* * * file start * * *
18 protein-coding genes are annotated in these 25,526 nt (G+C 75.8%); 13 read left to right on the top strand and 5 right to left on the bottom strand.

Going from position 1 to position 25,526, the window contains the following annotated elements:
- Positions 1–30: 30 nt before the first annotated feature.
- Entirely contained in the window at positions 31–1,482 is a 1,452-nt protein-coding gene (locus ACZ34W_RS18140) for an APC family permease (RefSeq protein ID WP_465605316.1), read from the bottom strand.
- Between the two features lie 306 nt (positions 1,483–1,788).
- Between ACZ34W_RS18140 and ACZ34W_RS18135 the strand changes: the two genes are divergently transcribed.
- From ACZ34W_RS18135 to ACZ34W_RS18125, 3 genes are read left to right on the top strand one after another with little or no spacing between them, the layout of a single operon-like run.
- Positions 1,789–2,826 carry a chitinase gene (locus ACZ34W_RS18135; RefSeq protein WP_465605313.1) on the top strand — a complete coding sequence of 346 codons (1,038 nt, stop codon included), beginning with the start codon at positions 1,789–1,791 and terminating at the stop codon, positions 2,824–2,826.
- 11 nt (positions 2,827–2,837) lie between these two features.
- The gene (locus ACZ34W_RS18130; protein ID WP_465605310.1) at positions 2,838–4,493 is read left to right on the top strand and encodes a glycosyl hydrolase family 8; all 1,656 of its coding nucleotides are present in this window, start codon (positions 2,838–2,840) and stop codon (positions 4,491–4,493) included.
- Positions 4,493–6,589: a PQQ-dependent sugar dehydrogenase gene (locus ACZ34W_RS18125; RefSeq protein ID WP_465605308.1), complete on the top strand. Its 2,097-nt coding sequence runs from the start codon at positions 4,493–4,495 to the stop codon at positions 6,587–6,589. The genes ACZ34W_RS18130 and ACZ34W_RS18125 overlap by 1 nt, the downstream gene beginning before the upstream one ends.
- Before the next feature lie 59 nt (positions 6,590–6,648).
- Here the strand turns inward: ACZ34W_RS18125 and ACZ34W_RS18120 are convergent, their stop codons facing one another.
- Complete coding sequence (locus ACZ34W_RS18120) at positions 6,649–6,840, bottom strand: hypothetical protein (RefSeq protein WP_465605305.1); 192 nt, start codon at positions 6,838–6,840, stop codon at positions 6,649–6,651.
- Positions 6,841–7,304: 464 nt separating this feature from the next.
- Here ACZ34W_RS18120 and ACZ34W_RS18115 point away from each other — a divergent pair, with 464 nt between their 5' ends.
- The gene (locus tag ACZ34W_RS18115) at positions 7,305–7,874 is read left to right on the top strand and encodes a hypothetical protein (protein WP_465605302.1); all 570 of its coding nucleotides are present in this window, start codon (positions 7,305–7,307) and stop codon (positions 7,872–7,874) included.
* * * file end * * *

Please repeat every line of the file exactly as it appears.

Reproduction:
18 protein-coding genes are annotated in these 25,526 nt (G+C 75.8%); 13 read left to right on the top strand and 5 right to left on the bottom strand.

Going from position 1 to position 25,526, the window contains the following annotated elements:
- Positions 1–30: 30 nt before the first annotated feature.
- Entirely contained in the window at positions 31–1,482 is a 1,452-nt protein-coding gene (locus ACZ34W_RS18140) for an APC family permease (RefSeq protein ID WP_465605316.1), read from the bottom strand.
- Between the two features lie 306 nt (positions 1,483–1,788).
- Between ACZ34W_RS18140 and ACZ34W_RS18135 the strand changes: the two genes are divergently transcribed.
- From ACZ34W_RS18135 to ACZ34W_RS18125, 3 genes are read left to right on the top strand one after another with little or no spacing between them, the layout of a single operon-like run.
- Positions 1,789–2,826 carry a chitinase gene (locus ACZ34W_RS18135; RefSeq protein WP_465605313.1) on the top strand — a complete coding sequence of 346 codons (1,038 nt, stop codon included), beginning with the start codon at positions 1,789–1,791 and terminating at the stop codon, positions 2,824–2,826.
- 11 nt (positions 2,827–2,837) lie between these two features.
- The gene (locus ACZ34W_RS18130; protein ID WP_465605310.1) at positions 2,838–4,493 is read left to right on the top strand and encodes a glycosyl hydrolase family 8; all 1,656 of its coding nucleotides are present in this window, start codon (positions 2,838–2,840) and stop codon (positions 4,491–4,493) included.
- Positions 4,493–6,589: a PQQ-dependent sugar dehydrogenase gene (locus ACZ34W_RS18125; RefSeq protein ID WP_465605308.1), complete on the top strand. Its 2,097-nt coding sequence runs from the start codon at positions 4,493–4,495 to the stop codon at positions 6,587–6,589. The genes ACZ34W_RS18130 and ACZ34W_RS18125 overlap by 1 nt, the downstream gene beginning before the upstream one ends.
- Before the next feature lie 59 nt (positions 6,590–6,648).
- Here the strand turns inward: ACZ34W_RS18125 and ACZ34W_RS18120 are convergent, their stop codons facing one another.
- Complete coding sequence (locus ACZ34W_RS18120) at positions 6,649–6,840, bottom strand: hypothetical protein (RefSeq protein WP_465605305.1); 192 nt, start codon at positions 6,838–6,840, stop codon at positions 6,649–6,651.
- Positions 6,841–7,304: 464 nt separating this feature from the next.
- Here ACZ34W_RS18120 and ACZ34W_RS18115 point away from each other — a divergent pair, with 464 nt between their 5' ends.
- The gene (locus tag ACZ34W_RS18115) at positions 7,305–7,874 is read left to right on the top strand and encodes a hypothetical protein (protein WP_465605302.1); all 570 of its coding nucleotides are present in this window, start codon (positions 7,305–7,307) and stop codon (positions 7,872–7,874) included.